847 Chapel Street, New Haven, Conn.

Many who know me know that I've been involved for some years with the Young Men's Institute Library, which has been located at 847 Chapel Street for the last hundred-and-some years. Growing up on York Street in the 1970s I had no idea the Library was there; living downtown in the 1980s and 1990s, I still didn't know it was there until (and I write this with chagrin) a Yale undergrad asked me one day if I knew anything about the place. I knew nothing. And I was too chicken to go up there and find out what it was. But the Yalie -- a sweet-and-fearless type -- went, and came back to me a day later saying, "You Need To Go There." In 2002 I was given a membership as a gift, and it changed my life. A few years after that, I joined the board of the Library, and my life changed again -- I gained a mission. I am an evangelist for the Institute Library.

At a dinner party in the fall of 2008 I met Will Baker, a local bookman. Our casual conversation about bookselling led me to ask him if he ever went to the Institute Library. He hadn't heard of it. I said, "Oh, you need go -- let me take you some day on your lunch break."

I took Will to see the Library the following week, as I recall, and it was, I gather, love at first sight. Shortly after that, Will left his position at the William Reese Company and enrolled in a library science program, a move that I found slightly confounding, but also understood: he had a mission, too. For various school assignments, Will threw himself into projects relating to or benefitting the Library. He built its first website -- a lovely, elegant little thing -- and conducted a survey of its members which was full of information that was interesting, surprising, and valuable -- and which would never have been undertaken by anyone on the Library's staff or board. The scale of effort Will put into these projects was simply beyond any one of us: these were labors of love, not merely assignments done to fulfill a degree requirement.

In January of 2011, the Board voted to install William C. Baker as the first Executive Director of the Young Men's Institute Library. A superior bookman -- by which I mean widely read, knowledgeable, and seemingly a Hoover for all information book-related -- Will moved to New Haven a few years ago and has thrown himself into becoming one of those social-lightning-rod types you read about in Malcolm Gladwell essays. I had heard of Will, myself, for years before I actually met him. On becoming acquainted with him, I learned that we knew at least a dozen of the same people. He's done volunteer work for New Haven Reads and at Christ Church New Haven; he has talked at length with at least 75% of the people he's ever laid eyes on, as far as I can tell; if he were interested in political office, he'd be a force to watch, but as it is, he's a bookman, and so he's just.... amazing.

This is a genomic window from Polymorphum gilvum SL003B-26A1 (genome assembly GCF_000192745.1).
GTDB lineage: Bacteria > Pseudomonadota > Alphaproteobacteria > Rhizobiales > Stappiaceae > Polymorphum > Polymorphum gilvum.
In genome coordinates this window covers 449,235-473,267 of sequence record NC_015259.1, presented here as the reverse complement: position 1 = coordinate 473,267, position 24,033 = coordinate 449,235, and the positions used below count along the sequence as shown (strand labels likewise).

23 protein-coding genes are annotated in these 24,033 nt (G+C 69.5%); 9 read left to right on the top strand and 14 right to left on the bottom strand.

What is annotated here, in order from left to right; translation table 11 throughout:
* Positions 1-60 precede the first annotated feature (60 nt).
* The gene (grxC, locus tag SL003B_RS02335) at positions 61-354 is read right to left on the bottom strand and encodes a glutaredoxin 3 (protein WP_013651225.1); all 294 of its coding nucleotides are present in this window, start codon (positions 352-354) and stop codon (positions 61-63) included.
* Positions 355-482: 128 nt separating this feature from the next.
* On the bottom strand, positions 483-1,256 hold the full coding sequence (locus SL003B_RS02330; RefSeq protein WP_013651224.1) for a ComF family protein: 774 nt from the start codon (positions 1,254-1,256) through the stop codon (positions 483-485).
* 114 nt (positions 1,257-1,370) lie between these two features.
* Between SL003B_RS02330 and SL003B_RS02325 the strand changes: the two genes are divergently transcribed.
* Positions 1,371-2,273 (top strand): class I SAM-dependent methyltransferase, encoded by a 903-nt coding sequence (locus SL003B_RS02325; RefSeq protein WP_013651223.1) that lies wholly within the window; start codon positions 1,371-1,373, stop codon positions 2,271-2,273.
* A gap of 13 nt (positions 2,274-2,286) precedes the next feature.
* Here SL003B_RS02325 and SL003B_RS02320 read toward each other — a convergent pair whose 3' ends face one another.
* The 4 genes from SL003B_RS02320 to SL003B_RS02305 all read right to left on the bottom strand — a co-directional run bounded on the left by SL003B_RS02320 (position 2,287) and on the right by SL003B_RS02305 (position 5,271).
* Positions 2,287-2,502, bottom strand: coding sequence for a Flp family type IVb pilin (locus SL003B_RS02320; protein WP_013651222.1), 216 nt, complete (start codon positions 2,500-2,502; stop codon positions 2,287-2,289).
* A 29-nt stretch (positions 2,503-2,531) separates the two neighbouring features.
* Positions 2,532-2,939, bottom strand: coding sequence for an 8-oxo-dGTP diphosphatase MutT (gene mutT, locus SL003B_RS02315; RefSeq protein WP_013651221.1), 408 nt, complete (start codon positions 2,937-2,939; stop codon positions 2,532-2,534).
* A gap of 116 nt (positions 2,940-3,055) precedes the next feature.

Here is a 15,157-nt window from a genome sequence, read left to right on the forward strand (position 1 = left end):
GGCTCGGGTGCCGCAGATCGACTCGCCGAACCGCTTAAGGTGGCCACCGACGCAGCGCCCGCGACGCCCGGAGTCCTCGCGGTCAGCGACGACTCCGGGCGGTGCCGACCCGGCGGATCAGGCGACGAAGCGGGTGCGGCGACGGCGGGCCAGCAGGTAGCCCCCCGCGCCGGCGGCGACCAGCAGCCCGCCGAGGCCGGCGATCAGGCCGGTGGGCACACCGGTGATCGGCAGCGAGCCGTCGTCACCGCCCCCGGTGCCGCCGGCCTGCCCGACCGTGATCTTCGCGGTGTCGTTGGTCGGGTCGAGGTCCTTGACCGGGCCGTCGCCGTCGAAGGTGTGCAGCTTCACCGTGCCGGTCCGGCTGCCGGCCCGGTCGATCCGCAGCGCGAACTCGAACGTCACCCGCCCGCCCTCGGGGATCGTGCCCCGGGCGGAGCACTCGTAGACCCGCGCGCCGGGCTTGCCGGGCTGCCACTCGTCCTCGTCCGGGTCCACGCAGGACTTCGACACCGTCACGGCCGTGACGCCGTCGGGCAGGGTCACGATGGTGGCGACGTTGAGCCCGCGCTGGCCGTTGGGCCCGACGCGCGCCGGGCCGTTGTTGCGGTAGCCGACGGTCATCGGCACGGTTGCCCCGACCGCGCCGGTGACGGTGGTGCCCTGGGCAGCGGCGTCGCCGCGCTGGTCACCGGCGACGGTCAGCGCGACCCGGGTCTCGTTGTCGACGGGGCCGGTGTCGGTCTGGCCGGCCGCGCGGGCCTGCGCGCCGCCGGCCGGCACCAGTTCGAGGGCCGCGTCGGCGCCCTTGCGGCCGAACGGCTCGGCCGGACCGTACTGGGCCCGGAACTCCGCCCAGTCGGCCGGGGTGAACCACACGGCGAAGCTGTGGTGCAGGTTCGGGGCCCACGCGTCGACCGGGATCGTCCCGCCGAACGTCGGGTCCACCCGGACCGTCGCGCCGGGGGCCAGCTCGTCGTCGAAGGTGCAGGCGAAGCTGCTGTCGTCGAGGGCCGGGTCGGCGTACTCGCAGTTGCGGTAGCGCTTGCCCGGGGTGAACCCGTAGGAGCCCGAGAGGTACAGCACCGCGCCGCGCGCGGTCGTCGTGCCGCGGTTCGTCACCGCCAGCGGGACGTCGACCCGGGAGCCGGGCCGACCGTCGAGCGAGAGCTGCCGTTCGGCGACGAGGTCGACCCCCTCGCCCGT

Some folks are whip smart, and some folks are genuinely nice, and some folks are energetic and full of interesting ideas, but very few people combine all of these qualities. Will combines all of these qualities and adds a lot more to the mix; fortunately for the Institute Library, he's directing his love and energy toward the Library now, officially and full-time. The Library's hours have expanded: it is now open not just ten hours a week, but six days a week (M-F, 10-6; Saturday, with volunteer staff, 10-3). With Will at the helm, the Library will be developing new programming; re-working acquisitions policies; and, frankly, God knows what else. The guy's got a list of plans longer than my arm.

I know it's been hard for people to appreciate the Library in recent years because its hours were so choppy and difficult to work with. But now, the hours are longer. The place is open and right in the middle of a very buzz-y neighborhood (Chapel Street near Church -- there's a lot happening there); and there's wireless internet. You can go up and browse the shelves of books and borrow a stack of obscure 1930s thrillers or you can just sit and read for a bit and then amble off on your way. Either way, you are welcome to come by. Membership to the Library is still a humble $25 per year (and can be purchased with plastic for the first time if you go to

I fell in love with the Institute Library when I saw they had almost every old book by Patrick Dennis on the shelf. Just sitting there. Waiting for me. I imagine that people who read the New Haven Review would have some similar experience on first browsing the stacks. On first walking in. The Institute Library is a beautiful time machine; a librarian walked in, one recent Saturday, and said to me in wonder, "It's a museum of what a library used to be." And it is.... except it's not a museum. It's the real deal. An old-fashioned membership library.

I predict you can fall in love with it too, and then, knocked silly with joy, you can leave the library and go have freshly made square doughnuts at the Orangeside Luncheonette around the corner. Really, a near-perfect morning.